“There’s a lot said against utopia.
Or rather, there’s little said against utopia itself, because utopia-itself is the end of discussion. To deploy the word is to win the argument—or at least set its terms—without further debate. ‘That’s utopian!’ Fin. Done. Utopia is a containment zone for positions that are beyond the pale.
This is a strategy not just of the right, but of many ostensibly on the left: those serious, sober, not-like-the-other-leftists who will denounce neoliberalism, bandy around the phrase ‘capitalist realism’ and talk about shifting the Overton window. What they won’t do is question the axis along which that window runs—the range of ‘acceptable policies’, not possible worlds—condemning the political to a shrunk-horizon realism of their own. Too often they seem at home here: quite content that the biological family, prisons, cops, jobs and borders remain constitutive features of the world; happy to rearrange this world rather than instigate a new one; concerned with ‘winning over the people’ and not forming new peoples. Yet even such minimal ambition is denied them as they, protestations ignored, find themselves condemned as beyond the pale utopians.
‘Beyond the pale’, by the way, is a reference to The Pale: the area of Ireland under English rule during the Late Middle Ages, named for its fenced, or ‘paled’—border. The status quo: (re)produced through colonialism and borders. There are worse places to be sent beyond, and if this is our fate we may as well embrace the label that goes with it, and all it can entail.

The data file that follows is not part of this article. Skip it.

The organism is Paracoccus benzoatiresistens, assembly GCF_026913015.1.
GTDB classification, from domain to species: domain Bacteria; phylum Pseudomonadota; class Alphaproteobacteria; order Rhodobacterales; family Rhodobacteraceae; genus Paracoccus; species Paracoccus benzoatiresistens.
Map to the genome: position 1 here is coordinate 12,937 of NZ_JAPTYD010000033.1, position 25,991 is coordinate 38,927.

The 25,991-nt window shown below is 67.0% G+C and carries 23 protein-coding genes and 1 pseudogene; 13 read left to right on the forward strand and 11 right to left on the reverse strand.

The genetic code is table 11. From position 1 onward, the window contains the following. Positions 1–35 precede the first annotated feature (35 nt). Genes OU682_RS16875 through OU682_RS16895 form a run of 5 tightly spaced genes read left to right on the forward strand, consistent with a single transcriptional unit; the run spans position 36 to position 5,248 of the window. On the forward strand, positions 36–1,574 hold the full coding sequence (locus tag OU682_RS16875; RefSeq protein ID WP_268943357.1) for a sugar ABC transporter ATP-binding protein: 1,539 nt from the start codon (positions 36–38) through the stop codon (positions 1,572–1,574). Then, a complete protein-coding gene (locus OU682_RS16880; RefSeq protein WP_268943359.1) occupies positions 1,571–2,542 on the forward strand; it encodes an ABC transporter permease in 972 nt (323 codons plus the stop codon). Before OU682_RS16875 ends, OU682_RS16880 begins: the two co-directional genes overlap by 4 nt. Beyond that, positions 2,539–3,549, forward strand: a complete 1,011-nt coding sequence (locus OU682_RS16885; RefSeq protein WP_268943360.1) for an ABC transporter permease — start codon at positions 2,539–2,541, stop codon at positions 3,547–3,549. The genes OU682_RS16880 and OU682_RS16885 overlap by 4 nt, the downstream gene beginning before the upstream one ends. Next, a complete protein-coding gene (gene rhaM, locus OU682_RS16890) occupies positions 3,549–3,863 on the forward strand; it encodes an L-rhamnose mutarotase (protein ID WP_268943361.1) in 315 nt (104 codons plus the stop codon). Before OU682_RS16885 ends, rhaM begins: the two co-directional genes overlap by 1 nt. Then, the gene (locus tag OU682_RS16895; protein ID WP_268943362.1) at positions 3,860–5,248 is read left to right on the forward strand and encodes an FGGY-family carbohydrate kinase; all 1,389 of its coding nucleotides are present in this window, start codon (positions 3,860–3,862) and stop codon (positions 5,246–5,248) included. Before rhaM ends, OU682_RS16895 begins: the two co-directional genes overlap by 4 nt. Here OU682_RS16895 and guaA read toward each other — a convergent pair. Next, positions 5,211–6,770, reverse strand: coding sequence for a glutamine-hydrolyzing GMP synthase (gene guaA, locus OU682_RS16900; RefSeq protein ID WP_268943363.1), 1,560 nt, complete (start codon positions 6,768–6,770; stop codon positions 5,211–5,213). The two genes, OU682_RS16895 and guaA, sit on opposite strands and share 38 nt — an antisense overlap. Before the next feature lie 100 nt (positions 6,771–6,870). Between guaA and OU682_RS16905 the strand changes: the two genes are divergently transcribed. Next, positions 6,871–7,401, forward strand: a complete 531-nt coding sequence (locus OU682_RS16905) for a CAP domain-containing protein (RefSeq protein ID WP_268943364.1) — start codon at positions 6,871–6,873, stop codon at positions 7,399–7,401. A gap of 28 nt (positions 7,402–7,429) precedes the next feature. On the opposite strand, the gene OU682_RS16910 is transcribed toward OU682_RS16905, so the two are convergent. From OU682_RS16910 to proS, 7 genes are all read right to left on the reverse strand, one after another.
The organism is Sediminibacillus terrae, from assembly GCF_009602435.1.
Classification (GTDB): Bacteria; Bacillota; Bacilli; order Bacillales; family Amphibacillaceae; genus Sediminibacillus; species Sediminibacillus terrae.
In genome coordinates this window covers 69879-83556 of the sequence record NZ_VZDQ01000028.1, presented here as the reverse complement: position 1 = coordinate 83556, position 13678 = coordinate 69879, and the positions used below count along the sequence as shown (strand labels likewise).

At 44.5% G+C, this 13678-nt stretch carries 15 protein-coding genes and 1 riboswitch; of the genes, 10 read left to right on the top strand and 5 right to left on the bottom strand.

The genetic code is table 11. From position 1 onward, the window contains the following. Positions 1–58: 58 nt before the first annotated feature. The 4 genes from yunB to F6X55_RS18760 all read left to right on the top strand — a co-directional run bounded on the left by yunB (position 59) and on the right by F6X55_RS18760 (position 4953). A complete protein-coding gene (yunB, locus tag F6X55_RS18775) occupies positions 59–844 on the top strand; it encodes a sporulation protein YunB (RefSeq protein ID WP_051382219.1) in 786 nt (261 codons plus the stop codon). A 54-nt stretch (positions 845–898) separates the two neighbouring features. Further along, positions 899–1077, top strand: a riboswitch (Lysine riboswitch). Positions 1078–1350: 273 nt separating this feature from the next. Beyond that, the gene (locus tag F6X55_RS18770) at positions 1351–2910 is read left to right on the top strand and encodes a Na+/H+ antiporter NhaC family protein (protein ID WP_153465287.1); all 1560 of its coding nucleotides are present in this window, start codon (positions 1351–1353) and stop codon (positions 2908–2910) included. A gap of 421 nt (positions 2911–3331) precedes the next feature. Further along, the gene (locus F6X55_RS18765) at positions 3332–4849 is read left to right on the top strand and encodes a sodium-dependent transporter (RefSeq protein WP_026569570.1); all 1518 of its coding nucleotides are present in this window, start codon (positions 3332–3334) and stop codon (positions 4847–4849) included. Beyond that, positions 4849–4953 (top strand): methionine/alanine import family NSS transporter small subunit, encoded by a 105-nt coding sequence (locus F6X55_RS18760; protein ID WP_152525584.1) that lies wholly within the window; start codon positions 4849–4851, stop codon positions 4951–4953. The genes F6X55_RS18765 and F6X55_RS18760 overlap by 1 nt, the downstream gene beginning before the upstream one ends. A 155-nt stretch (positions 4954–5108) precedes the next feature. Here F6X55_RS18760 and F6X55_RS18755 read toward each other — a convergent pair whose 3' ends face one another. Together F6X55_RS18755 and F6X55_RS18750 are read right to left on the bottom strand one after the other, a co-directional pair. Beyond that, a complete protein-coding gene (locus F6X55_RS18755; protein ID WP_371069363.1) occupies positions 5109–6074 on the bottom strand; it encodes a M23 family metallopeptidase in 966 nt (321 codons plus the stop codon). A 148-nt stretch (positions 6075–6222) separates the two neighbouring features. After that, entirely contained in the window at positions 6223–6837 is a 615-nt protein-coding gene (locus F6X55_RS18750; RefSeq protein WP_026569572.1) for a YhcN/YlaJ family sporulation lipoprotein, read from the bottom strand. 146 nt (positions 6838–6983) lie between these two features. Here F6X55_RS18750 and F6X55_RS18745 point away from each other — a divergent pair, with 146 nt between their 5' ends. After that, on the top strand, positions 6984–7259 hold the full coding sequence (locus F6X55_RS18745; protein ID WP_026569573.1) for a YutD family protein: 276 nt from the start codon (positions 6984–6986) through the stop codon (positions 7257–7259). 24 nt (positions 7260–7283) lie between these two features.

Yes, we are utopians and yes, we want utopia.”
“Within, Against and Beyond
Utopianism’s three modes don’t exist in isolation, but rub up against and modify one another. Their specific contributions can be analysed separately, as with the ingredients of a cake, but as the flour, egg and sugar alter each others’ behaviour in the oven; so the within, against and beyond affect each other in struggle—each pole in the constellation pushing the others to achieve what they cannot alone or as pairs. Utopians themselves should be true to this subjectivity: knowing the joys immanent to this world, hating the world for denying them, and partially inhabiting a world in which they are expanded to their fullest extent. Perhaps this world will not even be called Utopia, the idea falling victim to itself: Utopia’s history is, after all, bound up with what Cedric Robinson refers to as coloniality’s ‘terms of order’. The Utopia of More’s book is hierarchial, misogynist, dependent on slavery. It becomes Utopia only after colonization, having previously been Abraxa. And Anarres, the anarcho-communist ‘ambiguous utopia’ of The Dispossesed is imperfect, intentionally (Le Guin made it flawed, and made those flaws the subject of the narrative) and unintentionally (the limits of Le Guin’s imagination revealing themselves, as Samuel Delany has noted, in its biphobia and heteronormativity). And of course in any new Utopia Abraxa there will be discontent too. We’ll be within, against and beyond in that world, too. That is the beautiful, desperate burden of utopianism: the only realism we should accept.”
– David M. Bell in Blind Field